A call for independent oversight in IR35 appeal cases with HMRC

According to a report on the case by Rebecca Seeley of Re Legal Consulting, in November 2021, BBL applied for disclosure of material in relation to IR35 decisions concerning television and radio presenters currently on appeal to the Upper Tribunal and the Court of Appeal, but HMRC refused.

“That stance was surprising because both Kickabout Productions vs HMRC (concerning radio presenter Paul Hawksbee) and HMRC v. Atholl House (concerning TV presenter Kaye Adams) were appealed and were being heard in the Court of Appeal in the last two weeks,” wrote Seeley at the time of the report (15/02/2022).

Chaplin said that it is worth noting that HMRC was fully aware of the key full range of actions that Chiles carried out, such as working for multiple clients.

“Chiles having submitted them on multiple occasions in the five years leading up to the first tribunal hearing. The question is why all this compelling evidence that demonstrated his innocence was seemingly ignored,” said Chaplin.

“The only next step HMRC needs to take is to apologise profusely for wrongly pursuing an innocent man,” he concluded.

Will HMRC appeal the Adrian Chiles case?

IR35 insurance provider and status specialist, Qdos, also responded to the news over the Chiles case and highlighted that HMRC can appeal the latest verdict. Seeley is of the same mindset that HMRC will attempt to appeal the case.

“This has been a long, drawn-out and no doubt stressful experience for Mr Chiles, who has faced the prospect of a £1.7m tax bill for years. To make matters worse, the BBC insisted that he stop working as an employee and start providing his services as a contractor. On the face of it, this looks to be a situation that he had little control over,” said Qdos CEO, Seb Maley.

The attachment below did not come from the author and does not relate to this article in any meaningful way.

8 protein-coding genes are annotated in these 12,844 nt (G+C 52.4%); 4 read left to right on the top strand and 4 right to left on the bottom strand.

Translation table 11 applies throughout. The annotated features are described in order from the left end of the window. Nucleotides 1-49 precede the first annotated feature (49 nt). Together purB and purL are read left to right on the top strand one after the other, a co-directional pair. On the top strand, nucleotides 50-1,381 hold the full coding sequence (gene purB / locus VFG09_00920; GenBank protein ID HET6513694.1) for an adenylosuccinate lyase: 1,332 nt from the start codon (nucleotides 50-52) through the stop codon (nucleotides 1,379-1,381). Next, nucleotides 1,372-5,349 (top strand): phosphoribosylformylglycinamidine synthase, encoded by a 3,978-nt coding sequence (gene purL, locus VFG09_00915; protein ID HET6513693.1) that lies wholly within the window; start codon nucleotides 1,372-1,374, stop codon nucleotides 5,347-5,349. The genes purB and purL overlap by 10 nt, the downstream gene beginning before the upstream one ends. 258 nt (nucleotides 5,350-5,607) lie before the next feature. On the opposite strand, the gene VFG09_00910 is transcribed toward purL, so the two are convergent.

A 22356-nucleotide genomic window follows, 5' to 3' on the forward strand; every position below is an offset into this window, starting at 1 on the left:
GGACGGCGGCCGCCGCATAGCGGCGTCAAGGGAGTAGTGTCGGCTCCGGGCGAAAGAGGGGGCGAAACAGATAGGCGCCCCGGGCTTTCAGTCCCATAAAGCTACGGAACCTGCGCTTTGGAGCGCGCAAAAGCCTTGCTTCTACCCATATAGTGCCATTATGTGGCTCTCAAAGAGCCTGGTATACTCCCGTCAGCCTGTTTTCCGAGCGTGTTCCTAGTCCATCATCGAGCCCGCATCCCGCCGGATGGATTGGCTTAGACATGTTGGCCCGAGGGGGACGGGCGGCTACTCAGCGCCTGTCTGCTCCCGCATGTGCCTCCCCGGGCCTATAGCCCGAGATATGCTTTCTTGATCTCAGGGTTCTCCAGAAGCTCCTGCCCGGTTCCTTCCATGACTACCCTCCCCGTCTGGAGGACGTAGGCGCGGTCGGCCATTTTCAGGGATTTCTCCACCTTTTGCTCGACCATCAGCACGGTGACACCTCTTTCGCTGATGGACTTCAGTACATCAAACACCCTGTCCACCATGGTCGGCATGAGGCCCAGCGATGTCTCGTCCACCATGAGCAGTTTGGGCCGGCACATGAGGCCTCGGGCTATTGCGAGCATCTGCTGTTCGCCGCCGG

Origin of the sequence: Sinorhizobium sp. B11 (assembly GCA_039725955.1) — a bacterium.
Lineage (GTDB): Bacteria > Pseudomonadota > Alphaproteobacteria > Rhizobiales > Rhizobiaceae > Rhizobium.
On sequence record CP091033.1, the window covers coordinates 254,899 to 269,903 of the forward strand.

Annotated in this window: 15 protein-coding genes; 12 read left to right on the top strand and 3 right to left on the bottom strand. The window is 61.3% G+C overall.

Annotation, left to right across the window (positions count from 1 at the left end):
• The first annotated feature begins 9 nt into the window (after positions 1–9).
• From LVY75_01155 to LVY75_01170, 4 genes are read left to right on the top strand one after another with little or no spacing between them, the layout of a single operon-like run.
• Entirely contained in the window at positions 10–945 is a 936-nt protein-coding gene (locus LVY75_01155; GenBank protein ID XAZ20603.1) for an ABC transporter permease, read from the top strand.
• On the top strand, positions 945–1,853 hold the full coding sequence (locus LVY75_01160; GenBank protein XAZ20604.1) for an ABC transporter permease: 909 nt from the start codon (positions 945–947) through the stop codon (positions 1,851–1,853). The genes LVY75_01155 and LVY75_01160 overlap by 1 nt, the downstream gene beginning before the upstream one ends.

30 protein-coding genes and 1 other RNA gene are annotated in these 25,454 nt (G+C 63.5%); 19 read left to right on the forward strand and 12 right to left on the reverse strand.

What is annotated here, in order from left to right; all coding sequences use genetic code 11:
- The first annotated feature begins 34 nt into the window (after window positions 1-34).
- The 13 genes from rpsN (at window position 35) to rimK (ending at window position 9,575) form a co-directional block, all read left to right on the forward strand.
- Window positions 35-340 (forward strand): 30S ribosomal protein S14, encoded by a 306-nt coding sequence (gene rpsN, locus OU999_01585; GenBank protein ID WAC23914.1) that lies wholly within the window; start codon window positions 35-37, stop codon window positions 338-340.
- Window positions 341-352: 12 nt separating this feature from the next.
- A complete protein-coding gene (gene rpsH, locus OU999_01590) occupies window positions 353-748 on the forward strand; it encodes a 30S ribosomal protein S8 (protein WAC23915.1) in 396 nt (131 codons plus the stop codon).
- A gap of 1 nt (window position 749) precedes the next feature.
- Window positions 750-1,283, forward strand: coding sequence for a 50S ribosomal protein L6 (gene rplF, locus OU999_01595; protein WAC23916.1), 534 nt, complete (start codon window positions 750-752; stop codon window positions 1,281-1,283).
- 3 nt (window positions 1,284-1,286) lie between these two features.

“While HMRC pursuing high profile individuals for vast sums of tax will always concern other freelancers and contractors, it’s important to make clear that Mr Chiles’ working relationship was very different to, say, an IT contractor or freelance marketeer. In our experience, the majority of contractors are able to show they are genuinely self-employed with relative ease.

“Businesses impacted by IR35 reform can learn a lot from this case too. First, contractors can be safely engaged outside IR35 and there is no need to ban them in response to IR35 reform. Secondly, forcing individuals to operate under a particular working arrangement purely for the benefit of the company is short-sighted and could come back to haunt them,” said Maley.

Chaplin believes that HMRC will be hard pushed to appeal on many levels, as he explained via a LinkedIn post in response to this article:

“HMRC can apply to appeal, but they could be refused by the FTT – very likely. Then they have to try and appeal the refusal at UT – again, high bar to overcome. And, to get the chance to appeal they need to go for an Edwards v Bairstow challenge (not a chance IMHO) or have a point of law (can’t see one if Atholl wins one of its specific Grounds – I was at the CoA on this.) And then, if it gets to the UT (slim chance as I say) it then has to win that – which I don’t think they would. So, overall, I reckon this is solid.”